Of Albertsons Praised
Jim Prevor’s Perishable Pundit, June 7, 2007
It is pretty universally expressed that SuperValu has had a highly successful year since its acquisition of the best parts of Albertsons a year ago transformed the company into a predominantly retail company:
The hometown paper in Minneapolis declares that SuperValu’s Big Bet on Albertsons’ is Paying Off:
The gamble that SuperValu Inc. CEO Jeff Noddle made to acquire the larger Albertsons’ supermarket chain looks in hindsight like a deft move at a time made difficult by increasing consolidation and stiffer competition.
Nearly a year later, Eden Prairie-based SuperValu, which operates the Cub grocery stores and more than a dozen other grocery chains across the country, has racked up impressive gains in sales, earnings and its stock price. With $44 billion in estimated revenue, it has become the third-largest food retailer behind Wal-Mart Stores ($317.3 billion) and Kroger Co. ($59.9 billion). Its shares, which stood at $29.75 last June 1, closed at $48.64 on Friday….
SuperValu reported net earnings of $452 million for the year ended Feb. 24, more than double the previous year’s $206 million. Sales at properties the company owned before the acquisition, including Cub stores in Minnesota, were flat. But sales at the properties formerly owned by Albertson’s grew by 1.8 percent for the year.
Even back in Boise, Albertsons’ old corporate headquarters, the local paper declares 1 Year Later, Albertsons Thrives Under SuperValu:
One year after SuperValu bought most of Boise-based Albertsons, the Minneapolis company seems to have accomplished what Albertsons’ former leaders couldn’t accomplish in five.
SuperValu’s stock has more than doubled. Same-store sales have climbed. The fear in the community that this would be the end of Albertsons has subsided. And to hear at least one Boise store director tell it, employees have calmed down.
One has to give the management team at SuperValu kudos for navigating through this year. It is very easy to mess up this kind of merger, and failing to do so is plenty worthy of praise.
At the same time, we suspect that the hard part is just beginning.
SuperValu was smart in that they acquired good operations and didn’t do anything to mess them up.
But companies don’t do this kind of acquisition to just own autonomous operations and there are bound to be efforts over the next several years to leverage scale.
This is where the difficulty can come in.
Fortunately the executives at SuperValu seem haunted by the ghosts of Safeway’s unhappy acquisition history in which it bought up top performers in Chicago, Texas and Philadelphia and proceeded to substantially weaken their brand equity in each of their markets.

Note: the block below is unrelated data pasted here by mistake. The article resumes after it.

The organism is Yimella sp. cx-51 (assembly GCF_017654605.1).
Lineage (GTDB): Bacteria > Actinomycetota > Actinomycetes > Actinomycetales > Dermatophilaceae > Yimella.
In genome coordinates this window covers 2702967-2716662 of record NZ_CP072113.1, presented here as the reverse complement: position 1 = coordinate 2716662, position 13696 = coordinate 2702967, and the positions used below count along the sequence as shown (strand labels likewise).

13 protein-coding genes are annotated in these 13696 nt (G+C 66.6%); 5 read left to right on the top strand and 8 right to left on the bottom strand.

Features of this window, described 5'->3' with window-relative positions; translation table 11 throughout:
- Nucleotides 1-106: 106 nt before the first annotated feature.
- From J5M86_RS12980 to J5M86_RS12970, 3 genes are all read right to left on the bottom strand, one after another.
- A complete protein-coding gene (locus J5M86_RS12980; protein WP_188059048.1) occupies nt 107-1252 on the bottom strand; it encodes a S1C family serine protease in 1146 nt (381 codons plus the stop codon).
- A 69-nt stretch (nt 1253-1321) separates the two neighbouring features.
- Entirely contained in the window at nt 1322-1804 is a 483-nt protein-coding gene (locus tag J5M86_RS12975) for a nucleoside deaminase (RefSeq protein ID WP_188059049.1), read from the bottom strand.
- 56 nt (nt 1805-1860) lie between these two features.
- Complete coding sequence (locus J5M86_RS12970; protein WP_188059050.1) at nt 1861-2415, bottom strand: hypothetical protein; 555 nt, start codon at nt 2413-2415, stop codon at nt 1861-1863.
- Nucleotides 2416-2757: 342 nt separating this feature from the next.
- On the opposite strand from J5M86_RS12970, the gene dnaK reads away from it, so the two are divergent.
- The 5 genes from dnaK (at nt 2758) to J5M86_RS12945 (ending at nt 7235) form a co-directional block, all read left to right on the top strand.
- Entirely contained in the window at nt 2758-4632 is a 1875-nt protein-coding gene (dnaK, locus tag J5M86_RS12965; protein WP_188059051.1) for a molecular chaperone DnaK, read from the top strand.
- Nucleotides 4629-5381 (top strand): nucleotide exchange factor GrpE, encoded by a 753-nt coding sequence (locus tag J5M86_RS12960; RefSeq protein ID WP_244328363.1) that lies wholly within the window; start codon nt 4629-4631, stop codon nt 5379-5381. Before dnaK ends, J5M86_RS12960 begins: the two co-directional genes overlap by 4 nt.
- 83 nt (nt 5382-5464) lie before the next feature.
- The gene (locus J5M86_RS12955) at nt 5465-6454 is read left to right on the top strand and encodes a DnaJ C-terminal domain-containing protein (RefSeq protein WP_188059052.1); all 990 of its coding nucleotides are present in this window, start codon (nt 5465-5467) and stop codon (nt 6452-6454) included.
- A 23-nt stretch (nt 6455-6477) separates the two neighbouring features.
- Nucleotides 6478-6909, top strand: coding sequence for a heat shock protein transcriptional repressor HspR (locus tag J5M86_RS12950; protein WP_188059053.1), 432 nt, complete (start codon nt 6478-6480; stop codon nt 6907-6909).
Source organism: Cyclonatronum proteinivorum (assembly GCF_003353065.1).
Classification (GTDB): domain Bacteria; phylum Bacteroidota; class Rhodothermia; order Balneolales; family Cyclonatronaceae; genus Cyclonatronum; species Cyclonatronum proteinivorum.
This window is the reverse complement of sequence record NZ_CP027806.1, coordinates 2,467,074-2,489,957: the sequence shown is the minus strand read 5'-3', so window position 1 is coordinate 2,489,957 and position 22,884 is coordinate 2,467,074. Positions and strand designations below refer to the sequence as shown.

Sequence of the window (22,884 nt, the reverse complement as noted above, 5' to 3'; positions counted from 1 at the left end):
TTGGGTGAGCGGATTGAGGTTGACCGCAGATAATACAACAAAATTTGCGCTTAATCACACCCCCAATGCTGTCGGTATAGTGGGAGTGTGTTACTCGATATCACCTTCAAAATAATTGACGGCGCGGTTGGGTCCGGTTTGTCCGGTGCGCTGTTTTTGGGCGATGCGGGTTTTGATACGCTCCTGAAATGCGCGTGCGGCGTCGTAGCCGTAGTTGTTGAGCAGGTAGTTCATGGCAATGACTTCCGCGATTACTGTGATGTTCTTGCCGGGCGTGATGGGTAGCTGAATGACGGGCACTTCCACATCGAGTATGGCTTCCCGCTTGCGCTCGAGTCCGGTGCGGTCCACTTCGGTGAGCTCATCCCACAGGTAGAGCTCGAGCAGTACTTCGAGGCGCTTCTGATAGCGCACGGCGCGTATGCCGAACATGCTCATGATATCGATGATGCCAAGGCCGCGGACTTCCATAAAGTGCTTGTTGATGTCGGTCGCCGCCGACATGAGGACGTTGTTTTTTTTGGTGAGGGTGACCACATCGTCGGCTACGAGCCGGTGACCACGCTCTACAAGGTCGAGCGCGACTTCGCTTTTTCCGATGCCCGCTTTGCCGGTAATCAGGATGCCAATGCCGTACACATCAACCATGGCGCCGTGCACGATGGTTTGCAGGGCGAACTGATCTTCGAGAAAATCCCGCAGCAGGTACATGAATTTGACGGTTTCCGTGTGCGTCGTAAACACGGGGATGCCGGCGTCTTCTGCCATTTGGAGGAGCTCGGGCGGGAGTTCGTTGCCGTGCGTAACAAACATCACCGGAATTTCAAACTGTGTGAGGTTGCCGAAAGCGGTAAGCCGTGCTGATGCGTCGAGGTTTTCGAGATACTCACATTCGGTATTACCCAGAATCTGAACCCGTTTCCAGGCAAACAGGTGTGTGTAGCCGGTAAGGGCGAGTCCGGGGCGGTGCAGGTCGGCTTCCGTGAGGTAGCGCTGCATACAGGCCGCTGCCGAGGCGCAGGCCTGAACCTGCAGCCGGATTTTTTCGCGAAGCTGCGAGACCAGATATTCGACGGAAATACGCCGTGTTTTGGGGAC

What basically happened is that the acquisitions were attempts to gain scale to compete with Wal-Mart. The utilization of that scale meant rolling out things like private label products across all divisions. The only problem, of course, was that consumers who loved, say, Genuardi’s private label, hated Safeway’s products and brand.
Sales fell, consumer loyalty collapsed and the acquisitions were failures.
SuperValu is now attempting to find areas of opportunity in which highly diverse retail concepts, operating under different banners, with different types of clientele, can still leverage SuperValu’s size.
Prior to the acquisition, SuperValu had set up a produce procurement organization called W. Newell & Co. The expectation was that this concept would be expanded and each perishable division would be set up as a similar operating group.
Now it is unclear what the future is for W. Newell & Co. as well as whether it makes sense to expand the concept to other perishable divisions.
Still, we would say most of the SuperValu executives are pretty optimistic. They place a lot of emphasis on the fact that the company’s top management team has extensive experience in supermarkets. Many of the top executives, if not exactly starting as bag boys, came into the system pretty close at that level. They contrast this management profile with Albertsons last CEO, who had been brought in as a “change agent” from General Electric.
We think this optimism is realistic. The key is that in integrating the acquisition, executives have to keep reminding themselves that scale and efficiency are only valuable as tools in serving consumer needs.
Safeway messed up because it was so focused on producing private label goods efficiently it forgot that no price reduction is efficient if one market wants a spicy sauce and the other prefers bland, and the savings come about by losing half the market.
SuperValu’s executives seem determined to not push scale for scale’s sake but to identify the sweet spots where scale can be put to use in the service of meeting the needs of consumers.
If they hold to that philosophy, this merger will go down in business history as one of the most successful of all time.
Congratulations to the SuperValu team on a successful first anniversary for the new SuperValu. Let us hope there are many more successes to come.